Crime Lab What Can We Learn From Chicago's Declining Gun Violence?
The Trace / January 1, 2019
By Brian Freskos
For the second year in a row, gun violence in Chicago fell. Homicides in 2018 dropped nearly 28 percent over 2016, to 561, and shootings plunged nearly 33 percent, to 2,391.
The decline is a welcome development for a city whose struggle with gun violence has been the focus of national headlines and political pronouncements, particularly from President Donald Trump.
In 2016, the city’s homicide rate reached a level not seen in two decades, and 90 percent of those deaths came by way of a gun. Seeking an explanation for the surge, observers pointed their fingers at a slew of perceived culprits, ranging from weather to fractured gang hierarchies to drops in social services funding.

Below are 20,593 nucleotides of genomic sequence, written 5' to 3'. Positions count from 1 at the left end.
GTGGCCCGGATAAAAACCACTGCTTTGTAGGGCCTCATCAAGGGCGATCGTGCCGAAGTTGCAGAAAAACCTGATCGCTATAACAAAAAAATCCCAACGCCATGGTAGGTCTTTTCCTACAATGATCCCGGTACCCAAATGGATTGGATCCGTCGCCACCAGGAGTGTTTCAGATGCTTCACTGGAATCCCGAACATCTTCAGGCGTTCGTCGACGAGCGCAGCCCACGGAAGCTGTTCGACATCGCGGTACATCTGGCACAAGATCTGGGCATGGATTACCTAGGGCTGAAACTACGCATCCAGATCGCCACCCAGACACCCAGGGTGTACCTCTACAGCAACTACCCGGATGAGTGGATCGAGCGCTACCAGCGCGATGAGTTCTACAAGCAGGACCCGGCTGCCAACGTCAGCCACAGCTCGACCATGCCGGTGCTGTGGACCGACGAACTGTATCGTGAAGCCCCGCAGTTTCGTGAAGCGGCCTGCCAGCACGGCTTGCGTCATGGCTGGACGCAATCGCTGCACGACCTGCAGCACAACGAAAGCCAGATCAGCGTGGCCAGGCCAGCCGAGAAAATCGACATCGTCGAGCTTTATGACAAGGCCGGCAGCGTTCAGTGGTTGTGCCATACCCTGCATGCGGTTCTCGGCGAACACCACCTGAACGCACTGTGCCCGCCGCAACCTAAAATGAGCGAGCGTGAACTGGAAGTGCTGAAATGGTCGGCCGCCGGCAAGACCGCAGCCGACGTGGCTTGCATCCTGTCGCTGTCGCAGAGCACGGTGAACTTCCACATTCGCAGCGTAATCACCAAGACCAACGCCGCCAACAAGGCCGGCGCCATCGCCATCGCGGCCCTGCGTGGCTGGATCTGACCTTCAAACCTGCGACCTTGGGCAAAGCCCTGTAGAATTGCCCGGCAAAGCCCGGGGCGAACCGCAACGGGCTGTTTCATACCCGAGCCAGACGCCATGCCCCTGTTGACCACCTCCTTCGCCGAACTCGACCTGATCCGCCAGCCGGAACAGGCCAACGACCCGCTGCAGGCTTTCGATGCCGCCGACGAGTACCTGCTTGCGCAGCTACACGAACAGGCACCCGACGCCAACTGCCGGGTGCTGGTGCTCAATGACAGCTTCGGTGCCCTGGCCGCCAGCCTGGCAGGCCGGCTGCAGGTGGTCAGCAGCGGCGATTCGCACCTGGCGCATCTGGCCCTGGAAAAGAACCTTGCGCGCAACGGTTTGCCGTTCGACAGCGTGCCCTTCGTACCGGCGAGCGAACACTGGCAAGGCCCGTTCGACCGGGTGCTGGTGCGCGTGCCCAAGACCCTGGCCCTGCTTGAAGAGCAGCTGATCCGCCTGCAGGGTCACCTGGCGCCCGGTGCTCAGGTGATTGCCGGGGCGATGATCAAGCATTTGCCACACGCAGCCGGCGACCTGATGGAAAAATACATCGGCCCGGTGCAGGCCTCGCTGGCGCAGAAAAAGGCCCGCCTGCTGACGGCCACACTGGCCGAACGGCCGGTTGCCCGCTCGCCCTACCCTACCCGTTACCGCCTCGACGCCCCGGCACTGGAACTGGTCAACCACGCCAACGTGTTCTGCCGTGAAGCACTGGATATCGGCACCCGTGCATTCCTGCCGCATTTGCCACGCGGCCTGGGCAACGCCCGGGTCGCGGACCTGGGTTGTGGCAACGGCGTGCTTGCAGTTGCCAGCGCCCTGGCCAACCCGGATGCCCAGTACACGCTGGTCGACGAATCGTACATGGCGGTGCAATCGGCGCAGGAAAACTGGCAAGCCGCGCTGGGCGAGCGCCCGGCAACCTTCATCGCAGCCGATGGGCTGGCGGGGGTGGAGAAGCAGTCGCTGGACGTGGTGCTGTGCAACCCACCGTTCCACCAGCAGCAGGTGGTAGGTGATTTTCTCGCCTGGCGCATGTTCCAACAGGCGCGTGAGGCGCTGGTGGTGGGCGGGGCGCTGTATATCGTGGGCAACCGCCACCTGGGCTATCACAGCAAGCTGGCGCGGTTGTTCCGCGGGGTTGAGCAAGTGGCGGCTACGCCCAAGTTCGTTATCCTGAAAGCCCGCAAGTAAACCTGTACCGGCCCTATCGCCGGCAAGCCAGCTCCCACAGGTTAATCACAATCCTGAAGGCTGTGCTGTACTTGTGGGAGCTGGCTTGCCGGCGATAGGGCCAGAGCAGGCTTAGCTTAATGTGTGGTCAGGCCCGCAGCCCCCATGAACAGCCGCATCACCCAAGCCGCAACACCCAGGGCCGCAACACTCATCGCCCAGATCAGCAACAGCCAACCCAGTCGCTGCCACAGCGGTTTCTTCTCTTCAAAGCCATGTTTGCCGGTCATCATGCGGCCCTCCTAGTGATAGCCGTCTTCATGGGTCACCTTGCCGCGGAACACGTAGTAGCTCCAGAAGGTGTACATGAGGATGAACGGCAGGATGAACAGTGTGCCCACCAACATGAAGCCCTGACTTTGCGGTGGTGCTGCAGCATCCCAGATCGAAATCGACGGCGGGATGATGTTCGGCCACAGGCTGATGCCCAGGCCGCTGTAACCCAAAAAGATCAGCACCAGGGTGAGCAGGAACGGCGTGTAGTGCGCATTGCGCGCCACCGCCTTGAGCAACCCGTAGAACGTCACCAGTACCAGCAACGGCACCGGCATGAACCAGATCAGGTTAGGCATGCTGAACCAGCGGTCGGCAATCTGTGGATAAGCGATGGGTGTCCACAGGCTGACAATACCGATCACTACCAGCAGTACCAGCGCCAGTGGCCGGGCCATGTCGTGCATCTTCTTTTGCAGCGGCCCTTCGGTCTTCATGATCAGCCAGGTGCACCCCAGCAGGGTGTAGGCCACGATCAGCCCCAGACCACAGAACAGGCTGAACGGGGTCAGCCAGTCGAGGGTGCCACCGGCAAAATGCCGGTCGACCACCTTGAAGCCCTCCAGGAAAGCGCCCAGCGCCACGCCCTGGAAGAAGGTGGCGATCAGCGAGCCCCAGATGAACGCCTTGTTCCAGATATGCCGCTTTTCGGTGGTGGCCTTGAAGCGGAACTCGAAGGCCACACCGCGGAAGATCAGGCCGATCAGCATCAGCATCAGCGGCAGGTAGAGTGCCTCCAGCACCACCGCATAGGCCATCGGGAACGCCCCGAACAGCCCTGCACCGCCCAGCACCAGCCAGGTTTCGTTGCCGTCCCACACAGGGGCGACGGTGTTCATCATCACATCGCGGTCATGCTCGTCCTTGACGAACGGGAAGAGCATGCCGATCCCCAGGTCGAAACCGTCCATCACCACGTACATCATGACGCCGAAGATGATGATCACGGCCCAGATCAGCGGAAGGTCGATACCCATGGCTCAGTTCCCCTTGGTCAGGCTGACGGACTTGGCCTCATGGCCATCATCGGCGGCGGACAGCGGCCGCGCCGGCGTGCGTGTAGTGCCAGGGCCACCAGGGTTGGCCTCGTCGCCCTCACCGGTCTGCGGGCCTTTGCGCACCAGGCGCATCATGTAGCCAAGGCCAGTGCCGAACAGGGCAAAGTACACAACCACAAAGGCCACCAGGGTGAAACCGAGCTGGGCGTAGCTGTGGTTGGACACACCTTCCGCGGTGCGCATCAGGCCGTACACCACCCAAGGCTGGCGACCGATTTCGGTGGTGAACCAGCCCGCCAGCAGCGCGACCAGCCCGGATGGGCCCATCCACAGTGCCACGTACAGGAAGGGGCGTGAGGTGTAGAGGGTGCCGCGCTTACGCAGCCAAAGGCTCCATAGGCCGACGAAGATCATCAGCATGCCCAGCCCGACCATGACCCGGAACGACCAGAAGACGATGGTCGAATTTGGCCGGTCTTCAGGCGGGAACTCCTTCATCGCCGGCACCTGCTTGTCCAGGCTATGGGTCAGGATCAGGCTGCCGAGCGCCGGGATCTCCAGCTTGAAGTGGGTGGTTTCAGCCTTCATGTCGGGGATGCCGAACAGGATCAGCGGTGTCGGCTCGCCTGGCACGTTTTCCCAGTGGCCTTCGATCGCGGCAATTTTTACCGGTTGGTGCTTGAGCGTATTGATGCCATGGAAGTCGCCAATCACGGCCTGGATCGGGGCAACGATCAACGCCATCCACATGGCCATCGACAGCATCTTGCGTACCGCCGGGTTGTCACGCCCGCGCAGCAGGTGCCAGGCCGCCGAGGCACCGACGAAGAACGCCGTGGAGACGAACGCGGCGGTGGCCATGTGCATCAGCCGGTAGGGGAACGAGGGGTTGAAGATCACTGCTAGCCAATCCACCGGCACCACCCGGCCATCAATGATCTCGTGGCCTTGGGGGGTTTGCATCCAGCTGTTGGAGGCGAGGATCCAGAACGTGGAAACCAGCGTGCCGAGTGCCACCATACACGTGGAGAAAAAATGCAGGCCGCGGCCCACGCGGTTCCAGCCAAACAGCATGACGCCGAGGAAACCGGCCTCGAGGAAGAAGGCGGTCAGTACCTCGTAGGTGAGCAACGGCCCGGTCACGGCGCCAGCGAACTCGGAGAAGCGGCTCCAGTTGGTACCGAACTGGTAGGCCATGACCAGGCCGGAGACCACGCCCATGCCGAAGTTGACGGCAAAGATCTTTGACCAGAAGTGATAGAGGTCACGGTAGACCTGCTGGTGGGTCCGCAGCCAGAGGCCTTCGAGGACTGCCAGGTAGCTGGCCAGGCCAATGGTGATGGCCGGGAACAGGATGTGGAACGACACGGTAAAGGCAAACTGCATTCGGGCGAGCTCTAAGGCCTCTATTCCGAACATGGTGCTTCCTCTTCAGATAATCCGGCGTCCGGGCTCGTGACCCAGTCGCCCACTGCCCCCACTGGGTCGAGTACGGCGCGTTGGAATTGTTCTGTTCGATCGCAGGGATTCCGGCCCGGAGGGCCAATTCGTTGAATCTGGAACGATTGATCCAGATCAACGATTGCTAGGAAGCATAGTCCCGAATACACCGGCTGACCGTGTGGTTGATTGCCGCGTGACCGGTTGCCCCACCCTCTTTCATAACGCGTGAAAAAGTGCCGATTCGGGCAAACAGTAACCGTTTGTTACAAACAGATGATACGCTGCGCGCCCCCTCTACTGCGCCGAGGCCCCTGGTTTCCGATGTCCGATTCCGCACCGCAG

Researchers at the University of Chicago Crime Lab set out to test whether those explanations were true, and published their findings in a report with the straightforward title, “Gun Violence in Chicago, 2016.”